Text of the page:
The microtubule-associated protein tau is abnormally hyperphosphorylated in the brains of individuals with Alzheimer disease and other tauopathies, and is believed to play a critical role in the pathogenesis of these diseases. While the mechanisms leading to abnormal tau phosphorylation remain elusive, the recent demonstration of reversible tau phosphorylation during hibernation provides an ideal physiological model to study this critical process in vivo. In this study, arctic ground squirrels (AGS) during hibernation were used to study mechanisms related to tau hyperphosphorylation. Our data demonstrate that tau is hyperphosphorylated at all six sites (S199, T205, S214, S262, S396, and S404) examined in hibernating AGS. Interestingly, only three of these sites (S199, S262, and S404) are dephosphorylated in aroused animals, suggesting a reversible phosphorylation at selective sites. Summer-active AGS demonstrated the lowest tau phosphorylation at all these sites. To explore the mechanisms underlying increased tau phosphorylation during hibernation, the expression level and enzyme activity of various potential tau kinases and protein phosphatases were examined. The kinetic analysis of enzyme activity at different temperatures revealed differential changes in enzyme activity with temperature decline. Specifically, increased protein kinase A activity, decreased protein phosphatase 2A activity, as well as substantial contribution from glycogen synthase kinase-3β, likely play a key role in increased tau phosphorylation during hibernation in AGS.
hibernation; protein kinase A; protein phosphatase 2A; reversible phosphorylation; tau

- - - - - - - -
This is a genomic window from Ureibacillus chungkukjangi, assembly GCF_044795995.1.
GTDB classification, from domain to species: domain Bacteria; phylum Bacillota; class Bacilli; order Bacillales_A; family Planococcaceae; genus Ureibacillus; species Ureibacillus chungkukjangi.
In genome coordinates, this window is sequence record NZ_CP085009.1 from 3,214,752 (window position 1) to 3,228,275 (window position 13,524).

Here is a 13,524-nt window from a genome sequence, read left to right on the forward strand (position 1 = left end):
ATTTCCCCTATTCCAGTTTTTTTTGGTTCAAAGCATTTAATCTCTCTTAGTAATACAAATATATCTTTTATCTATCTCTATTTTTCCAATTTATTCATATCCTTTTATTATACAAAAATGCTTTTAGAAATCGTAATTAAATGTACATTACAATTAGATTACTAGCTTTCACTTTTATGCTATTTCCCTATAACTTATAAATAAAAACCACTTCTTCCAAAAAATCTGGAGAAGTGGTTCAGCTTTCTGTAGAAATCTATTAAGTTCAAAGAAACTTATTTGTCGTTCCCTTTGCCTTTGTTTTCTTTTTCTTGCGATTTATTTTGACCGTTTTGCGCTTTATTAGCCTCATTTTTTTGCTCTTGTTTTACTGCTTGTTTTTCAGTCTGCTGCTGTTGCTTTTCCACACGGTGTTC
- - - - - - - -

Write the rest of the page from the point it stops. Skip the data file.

Hibernation is a natural model of neuroprotection and adult synaptic plasticity. NMDA receptors (NMDAR), which play key roles in excitotoxicity and synaptic plasticity, have not been characterized in a hibernating species. Tolerance to excitotoxicity and cognitive enhancement in Arctic ground squirrels (AGS, Spermophilus parryii) suggests that NMDAR expression may decrease in hibernation and increase upon arousal. NMDAR consist of at least one NMDAR1 (NR1) subunit, which is required for receptor function. Localization of NR1 reflects localization of the majority, if not all, NMDAR complexes. The purpose of this study, therefore, was to characterize the distribution of NR1 subunits in AGS central nervous system using immunohistochemistry. In addition, we compare NR1 expression in hippocampus of hibernating AGS (hAGS) and inter-bout euthermic AGS (ibeAGS) and assess changes in cell somata size using NR1 stained sections in three hippocampal sub-regions (CA1, CA3, and dentate gyrus). For the first time, we report that immunoreactivity of anti-NR1 is widely distributed throughout the central nervous system in AGS and is similar to other species. No differences exist in the expression and distribution of NR1 in hAGS and ibeAGS. However, we report a significant decrease in size of hippocampal CA1 and dentate gyrus NR1-expressing neuronal somata during hibernation torpor.